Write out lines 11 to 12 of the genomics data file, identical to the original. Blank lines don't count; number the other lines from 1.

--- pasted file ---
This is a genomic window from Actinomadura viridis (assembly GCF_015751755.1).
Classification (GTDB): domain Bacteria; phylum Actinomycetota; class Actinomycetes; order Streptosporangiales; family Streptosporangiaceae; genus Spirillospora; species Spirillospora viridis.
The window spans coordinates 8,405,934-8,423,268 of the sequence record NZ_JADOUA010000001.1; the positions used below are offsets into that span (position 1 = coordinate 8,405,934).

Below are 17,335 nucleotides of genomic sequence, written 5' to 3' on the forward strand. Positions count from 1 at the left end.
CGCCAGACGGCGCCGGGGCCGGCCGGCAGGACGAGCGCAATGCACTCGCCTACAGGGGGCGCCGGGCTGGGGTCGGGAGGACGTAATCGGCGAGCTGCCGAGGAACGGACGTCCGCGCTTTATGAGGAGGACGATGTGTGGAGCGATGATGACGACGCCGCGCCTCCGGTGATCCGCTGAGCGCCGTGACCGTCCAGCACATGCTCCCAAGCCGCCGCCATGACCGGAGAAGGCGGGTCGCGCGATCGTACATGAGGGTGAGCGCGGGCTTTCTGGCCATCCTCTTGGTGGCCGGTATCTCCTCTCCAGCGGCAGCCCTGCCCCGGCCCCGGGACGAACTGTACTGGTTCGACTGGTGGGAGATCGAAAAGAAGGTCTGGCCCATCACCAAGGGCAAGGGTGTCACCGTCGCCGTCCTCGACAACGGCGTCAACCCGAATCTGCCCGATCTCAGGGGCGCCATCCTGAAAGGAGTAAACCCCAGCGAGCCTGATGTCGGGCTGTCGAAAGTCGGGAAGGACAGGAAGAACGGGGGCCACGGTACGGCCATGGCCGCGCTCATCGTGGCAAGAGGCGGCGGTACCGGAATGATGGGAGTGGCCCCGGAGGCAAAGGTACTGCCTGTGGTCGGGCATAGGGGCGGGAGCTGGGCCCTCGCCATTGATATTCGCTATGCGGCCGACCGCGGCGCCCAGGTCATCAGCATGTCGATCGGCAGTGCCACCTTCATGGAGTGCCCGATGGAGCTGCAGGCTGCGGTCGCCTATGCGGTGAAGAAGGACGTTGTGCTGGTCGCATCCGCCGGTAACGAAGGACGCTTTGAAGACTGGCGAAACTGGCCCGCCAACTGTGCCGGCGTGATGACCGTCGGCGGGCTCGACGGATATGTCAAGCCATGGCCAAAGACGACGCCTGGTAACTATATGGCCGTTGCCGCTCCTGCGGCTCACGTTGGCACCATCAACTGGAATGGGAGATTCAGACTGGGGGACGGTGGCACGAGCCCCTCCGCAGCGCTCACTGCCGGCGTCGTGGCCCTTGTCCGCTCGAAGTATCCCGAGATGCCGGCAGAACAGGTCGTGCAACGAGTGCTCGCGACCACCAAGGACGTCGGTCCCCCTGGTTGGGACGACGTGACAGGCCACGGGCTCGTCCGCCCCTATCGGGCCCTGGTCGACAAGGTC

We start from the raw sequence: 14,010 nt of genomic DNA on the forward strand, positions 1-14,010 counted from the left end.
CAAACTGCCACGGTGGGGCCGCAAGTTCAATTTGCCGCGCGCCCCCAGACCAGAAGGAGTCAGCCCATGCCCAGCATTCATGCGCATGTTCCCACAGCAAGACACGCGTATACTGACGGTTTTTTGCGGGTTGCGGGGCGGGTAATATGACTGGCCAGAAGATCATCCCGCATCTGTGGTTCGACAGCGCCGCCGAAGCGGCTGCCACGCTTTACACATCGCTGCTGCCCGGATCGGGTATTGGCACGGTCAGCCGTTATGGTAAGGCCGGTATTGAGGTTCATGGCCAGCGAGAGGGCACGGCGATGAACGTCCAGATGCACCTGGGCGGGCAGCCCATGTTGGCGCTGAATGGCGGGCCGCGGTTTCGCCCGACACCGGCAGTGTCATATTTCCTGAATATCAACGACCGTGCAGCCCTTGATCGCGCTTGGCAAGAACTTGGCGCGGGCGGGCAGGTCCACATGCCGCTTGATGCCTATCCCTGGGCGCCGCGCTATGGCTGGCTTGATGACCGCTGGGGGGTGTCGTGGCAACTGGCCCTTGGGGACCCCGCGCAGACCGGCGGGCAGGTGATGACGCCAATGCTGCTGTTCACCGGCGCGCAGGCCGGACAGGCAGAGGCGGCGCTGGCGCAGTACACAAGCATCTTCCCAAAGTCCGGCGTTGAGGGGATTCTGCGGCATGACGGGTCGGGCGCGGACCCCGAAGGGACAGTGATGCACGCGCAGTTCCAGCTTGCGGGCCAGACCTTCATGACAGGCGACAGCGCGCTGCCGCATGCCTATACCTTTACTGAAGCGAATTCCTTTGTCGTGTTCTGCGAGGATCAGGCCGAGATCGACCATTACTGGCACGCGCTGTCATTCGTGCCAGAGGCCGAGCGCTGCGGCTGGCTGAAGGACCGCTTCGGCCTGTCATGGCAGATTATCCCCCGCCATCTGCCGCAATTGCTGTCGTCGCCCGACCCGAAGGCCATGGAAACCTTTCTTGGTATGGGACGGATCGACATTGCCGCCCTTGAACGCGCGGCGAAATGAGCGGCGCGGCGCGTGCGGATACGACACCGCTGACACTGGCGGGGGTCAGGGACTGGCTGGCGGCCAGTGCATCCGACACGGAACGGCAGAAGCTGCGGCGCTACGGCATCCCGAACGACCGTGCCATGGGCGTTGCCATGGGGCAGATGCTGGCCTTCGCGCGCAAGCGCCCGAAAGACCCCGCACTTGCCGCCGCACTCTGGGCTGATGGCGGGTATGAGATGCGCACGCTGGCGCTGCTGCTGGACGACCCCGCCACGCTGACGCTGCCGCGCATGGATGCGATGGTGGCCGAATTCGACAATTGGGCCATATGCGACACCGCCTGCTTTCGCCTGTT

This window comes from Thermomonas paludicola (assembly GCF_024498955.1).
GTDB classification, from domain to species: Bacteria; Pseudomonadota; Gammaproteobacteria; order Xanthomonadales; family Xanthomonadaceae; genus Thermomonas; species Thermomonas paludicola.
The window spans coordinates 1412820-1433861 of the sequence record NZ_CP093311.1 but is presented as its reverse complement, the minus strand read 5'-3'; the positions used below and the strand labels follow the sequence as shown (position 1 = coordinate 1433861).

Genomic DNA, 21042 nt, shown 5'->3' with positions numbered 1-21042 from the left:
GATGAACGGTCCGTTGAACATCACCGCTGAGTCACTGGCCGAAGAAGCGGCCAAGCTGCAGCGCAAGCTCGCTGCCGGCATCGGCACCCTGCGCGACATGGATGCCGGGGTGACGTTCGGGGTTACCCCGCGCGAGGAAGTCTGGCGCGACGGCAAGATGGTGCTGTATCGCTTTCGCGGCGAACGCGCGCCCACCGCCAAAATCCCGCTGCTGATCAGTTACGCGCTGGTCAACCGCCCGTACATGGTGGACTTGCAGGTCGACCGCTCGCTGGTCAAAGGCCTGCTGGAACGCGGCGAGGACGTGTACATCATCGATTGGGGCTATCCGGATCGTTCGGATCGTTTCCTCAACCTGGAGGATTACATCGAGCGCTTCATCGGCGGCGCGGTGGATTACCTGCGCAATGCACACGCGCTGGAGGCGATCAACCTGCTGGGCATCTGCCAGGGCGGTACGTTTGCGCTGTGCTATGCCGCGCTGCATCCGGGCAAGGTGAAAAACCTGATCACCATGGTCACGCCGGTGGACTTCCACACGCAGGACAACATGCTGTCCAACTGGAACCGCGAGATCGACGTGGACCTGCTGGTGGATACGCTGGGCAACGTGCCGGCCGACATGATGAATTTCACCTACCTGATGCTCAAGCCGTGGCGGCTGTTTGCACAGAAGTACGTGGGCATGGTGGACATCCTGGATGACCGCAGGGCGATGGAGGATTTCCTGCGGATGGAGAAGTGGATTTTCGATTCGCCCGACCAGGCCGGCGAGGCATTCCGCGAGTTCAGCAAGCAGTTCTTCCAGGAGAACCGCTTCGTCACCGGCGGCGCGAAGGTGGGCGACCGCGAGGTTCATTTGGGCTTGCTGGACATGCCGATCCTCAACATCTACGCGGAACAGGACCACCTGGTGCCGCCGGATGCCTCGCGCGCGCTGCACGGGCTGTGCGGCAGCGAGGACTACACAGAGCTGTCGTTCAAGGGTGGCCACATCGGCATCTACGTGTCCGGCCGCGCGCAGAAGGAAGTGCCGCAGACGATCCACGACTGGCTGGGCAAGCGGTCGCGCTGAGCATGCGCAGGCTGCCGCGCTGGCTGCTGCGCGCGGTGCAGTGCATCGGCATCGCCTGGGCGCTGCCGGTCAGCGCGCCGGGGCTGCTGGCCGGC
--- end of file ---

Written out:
Genomic DNA, 21042 nt, shown 5'->3' with positions numbered 1-21042 from the left:
GATGAACGGTCCGTTGAACATCACCGCTGAGTCACTGGCCGAAGAAGCGGCCAAGCTGCAGCGCAAGCTCGCTGCCGGCATCGGCACCCTGCGCGACATGGATGCCGGGGTGACGTTCGGGGTTACCCCGCGCGAGGAAGTCTGGCGCGACGGCAAGATGGTGCTGTATCGCTTTCGCGGCGAACGCGCGCCCACCGCCAAAATCCCGCTGCTGATCAGTTACGCGCTGGTCAACCGCCCGTACATGGTGGACTTGCAGGTCGACCGCTCGCTGGTCAAAGGCCTGCTGGAACGCGGCGAGGACGTGTACATCATCGATTGGGGCTATCCGGATCGTTCGGATCGTTTCCTCAACCTGGAGGATTACATCGAGCGCTTCATCGGCGGCGCGGTGGATTACCTGCGCAATGCACACGCGCTGGAGGCGATCAACCTGCTGGGCATCTGCCAGGGCGGTACGTTTGCGCTGTGCTATGCCGCGCTGCATCCGGGCAAGGTGAAAAACCTGATCACCATGGTCACGCCGGTGGACTTCCACACGCAGGACAACATGCTGTCCAACTGGAACCGCGAGATCGACGTGGACCTGCTGGTGGATACGCTGGGCAACGTGCCGGCCGACATGATGAATTTCACCTACCTGATGCTCAAGCCGTGGCGGCTGTTTGCACAGAAGTACGTGGGCATGGTGGACATCCTGGATGACCGCAGGGCGATGGAGGATTTCCTGCGGATGGAGAAGTGGATTTTCGATTCGCCCGACCAGGCCGGCGAGGCATTCCGCGAGTTCAGCAAGCAGTTCTTCCAGGAGAACCGCTTCGTCACCGGCGGCGCGAAGGTGGGCGACCGCGAGGTTCATTTGGGCTTGCTGGACATGCCGATCCTCAACATCTACGCGGAACAGGACCACCTGGTGCCGCCGGATGCCTCGCGCGCGCTGCACGGGCTGTGCGGCAGCGAGGACTACACAGAGCTGTCGTTCAAGGGTGGCCACATCGGCATCTACGTGTCCGGCCGCGCGCAGAAGGAAGTGCCGCAGACGATCCACGACTGGCTGGGCAAGCGGTCGCGCTGAGCATGCGCAGGCTGCCGCGCTGGCTGCTGCGCGCGGTGCAGTGCATCGGCATCGCCTGGGCGCTGCCGGTCAGCGCGCCGGGGCTGCTGGCCGGC